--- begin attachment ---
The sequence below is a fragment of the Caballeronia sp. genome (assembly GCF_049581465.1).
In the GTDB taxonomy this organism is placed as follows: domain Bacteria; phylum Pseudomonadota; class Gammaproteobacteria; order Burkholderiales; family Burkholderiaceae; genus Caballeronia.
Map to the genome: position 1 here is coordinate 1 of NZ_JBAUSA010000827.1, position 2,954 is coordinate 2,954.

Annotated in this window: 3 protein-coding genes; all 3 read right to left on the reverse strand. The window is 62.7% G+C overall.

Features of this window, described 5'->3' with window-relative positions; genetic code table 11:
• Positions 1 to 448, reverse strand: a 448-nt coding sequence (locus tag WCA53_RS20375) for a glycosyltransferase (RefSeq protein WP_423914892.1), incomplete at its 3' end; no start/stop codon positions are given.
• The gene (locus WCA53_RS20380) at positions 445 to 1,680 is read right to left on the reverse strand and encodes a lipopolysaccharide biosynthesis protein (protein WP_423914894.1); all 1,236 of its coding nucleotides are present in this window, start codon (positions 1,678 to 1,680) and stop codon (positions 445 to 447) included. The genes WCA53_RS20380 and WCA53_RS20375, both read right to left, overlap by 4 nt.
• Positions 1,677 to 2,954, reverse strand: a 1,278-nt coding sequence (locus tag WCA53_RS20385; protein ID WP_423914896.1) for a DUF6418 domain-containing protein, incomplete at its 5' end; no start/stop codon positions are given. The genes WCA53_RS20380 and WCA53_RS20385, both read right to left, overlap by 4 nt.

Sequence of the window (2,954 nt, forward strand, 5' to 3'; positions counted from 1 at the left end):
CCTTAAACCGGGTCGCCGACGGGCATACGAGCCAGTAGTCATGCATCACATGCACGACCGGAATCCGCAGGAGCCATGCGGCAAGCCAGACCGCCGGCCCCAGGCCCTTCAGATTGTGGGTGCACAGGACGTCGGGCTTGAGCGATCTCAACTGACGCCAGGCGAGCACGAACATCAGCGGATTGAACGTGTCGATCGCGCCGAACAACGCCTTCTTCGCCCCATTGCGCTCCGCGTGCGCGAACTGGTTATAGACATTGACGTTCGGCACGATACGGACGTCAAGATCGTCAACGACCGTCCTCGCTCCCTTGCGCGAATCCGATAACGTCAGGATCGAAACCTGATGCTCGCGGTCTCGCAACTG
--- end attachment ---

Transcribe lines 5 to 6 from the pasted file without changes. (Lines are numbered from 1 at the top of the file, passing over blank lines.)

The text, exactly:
Features of this window, described 5'->3' with window-relative positions; genetic code table 11:
• Positions 1 to 448, reverse strand: a 448-nt coding sequence (locus tag WCA53_RS20375) for a glycosyltransferase (RefSeq protein WP_423914892.1), incomplete at its 3' end; no start/stop codon positions are given.